Intake of stimulant foods is associated with development of parasomnias in children

22 Jul Intake of stimulant foods is associated with development of parasomnias in children

The current lifestyle of children and adolescents, who have been occupied in new technologies and new forms of communication, has changed the sleep and dietary habits increasing unfavourable impacts on their health.

A group of researchers of Sao Paulo Brazil studied if night-time feeding habits could influence sleep, and especially parasomnia, in children. Their method was a cross-sectional, observational study evaluating the Sleep Disturbance Scale for Children – SDSC, a dietary recall, starting time to school, physical activity and nutritional status in children of private and public elementary schools.

Investigators claiming that reductions in the time of sleep are could be associated with metabolic and nutritional derangements, and evidence suggests that individuals who sleep less are more likely to become obese[1]. The type and timing of meals influence metabolite levels, substrate use, and hormone production. This sleep deprivation is particularly harmful to growing children and adolescents inducing excessive daytime sleepiness, changes in their mood.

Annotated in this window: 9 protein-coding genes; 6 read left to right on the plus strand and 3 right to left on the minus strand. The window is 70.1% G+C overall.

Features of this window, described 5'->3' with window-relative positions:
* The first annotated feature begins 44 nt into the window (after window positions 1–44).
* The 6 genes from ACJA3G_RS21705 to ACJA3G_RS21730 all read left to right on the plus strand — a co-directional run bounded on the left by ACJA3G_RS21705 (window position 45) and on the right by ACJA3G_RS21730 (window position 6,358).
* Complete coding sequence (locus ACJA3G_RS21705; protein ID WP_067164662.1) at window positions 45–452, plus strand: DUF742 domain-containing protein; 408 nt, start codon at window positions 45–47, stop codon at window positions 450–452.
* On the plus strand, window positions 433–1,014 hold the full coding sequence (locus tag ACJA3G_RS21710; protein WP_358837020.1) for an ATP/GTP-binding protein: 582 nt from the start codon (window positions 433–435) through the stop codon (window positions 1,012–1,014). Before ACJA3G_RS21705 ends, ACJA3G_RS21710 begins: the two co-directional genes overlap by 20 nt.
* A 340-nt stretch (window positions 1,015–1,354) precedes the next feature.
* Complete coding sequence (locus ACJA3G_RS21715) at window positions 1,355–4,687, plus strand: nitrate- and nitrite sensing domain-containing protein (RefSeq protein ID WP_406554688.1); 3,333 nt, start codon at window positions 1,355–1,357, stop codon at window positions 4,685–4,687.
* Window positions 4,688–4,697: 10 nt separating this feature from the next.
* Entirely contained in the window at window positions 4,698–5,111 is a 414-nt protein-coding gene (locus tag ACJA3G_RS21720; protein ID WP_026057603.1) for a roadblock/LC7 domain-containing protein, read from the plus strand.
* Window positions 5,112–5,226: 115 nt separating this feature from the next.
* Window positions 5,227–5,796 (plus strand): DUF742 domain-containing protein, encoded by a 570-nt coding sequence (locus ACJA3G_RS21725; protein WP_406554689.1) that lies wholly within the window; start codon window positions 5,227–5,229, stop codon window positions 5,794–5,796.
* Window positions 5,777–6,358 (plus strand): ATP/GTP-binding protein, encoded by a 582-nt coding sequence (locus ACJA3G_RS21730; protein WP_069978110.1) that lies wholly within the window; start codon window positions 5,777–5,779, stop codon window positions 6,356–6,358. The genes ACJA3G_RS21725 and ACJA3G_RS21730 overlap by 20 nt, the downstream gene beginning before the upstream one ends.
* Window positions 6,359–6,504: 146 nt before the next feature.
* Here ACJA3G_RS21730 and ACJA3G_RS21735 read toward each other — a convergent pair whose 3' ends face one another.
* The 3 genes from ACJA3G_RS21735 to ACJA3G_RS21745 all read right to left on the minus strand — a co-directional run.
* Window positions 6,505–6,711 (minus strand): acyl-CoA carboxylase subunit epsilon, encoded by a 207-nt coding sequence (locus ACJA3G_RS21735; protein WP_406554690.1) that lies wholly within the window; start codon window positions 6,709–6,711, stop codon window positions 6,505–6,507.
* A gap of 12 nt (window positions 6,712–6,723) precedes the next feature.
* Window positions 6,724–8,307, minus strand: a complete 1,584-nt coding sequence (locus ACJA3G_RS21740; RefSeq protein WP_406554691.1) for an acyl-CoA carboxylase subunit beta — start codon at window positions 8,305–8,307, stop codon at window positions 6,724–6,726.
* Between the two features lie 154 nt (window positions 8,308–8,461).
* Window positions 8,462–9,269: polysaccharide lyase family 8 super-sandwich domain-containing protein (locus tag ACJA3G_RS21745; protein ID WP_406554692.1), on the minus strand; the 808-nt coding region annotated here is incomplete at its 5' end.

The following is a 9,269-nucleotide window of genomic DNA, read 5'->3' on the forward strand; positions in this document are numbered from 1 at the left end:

Children are particularly affected by parasomnia, undesirable physical phenomena or experiences that occur while sleeping, while falling asleep, or on arousal. The main features that this study discussed were: The probabilities of parasomnia in children who consumed stimulant foods or beverages were 2.6 greater the chance of children who consumed non-stimulant foods.  The most prevalent stimulant foods reported were chocolate milk and carbonated soft drinks, both of which contain caffeine.

Caffeine is present in many foods, including coffee beans, tea leaves, chocolate, cocoa beans, cola, nuts, and guarana berries, and it is often added to beverages and, to a lesser extent, to drug formulations. Approximately 80% of the general population consumes or has consumed caffeine at some point.

The main limitation of this study was the use of questionnaires completed by the parents or guardians of participants. Despite the widespread popularity of this method, it can fail to provide the most accurate information, as most parents work outside the home and may be unaware of their children’s true dietary habits.

The findings in this study suggest that intake of stimulant foods is associated with development of parasomnias in children. Nevertheless, emotional and psychological aspects involving family dynamics and academic life should be considered in the pathogenesis of parasomnia, and might even prompt changes in dietary habits.

[1] Spiegel K, Leproult R, Tasali E, Penev P, VanCauter E. Sleep curtailment results in decreased leptin levels and increased hunger and appetite. Sleep. 2003;26:A174.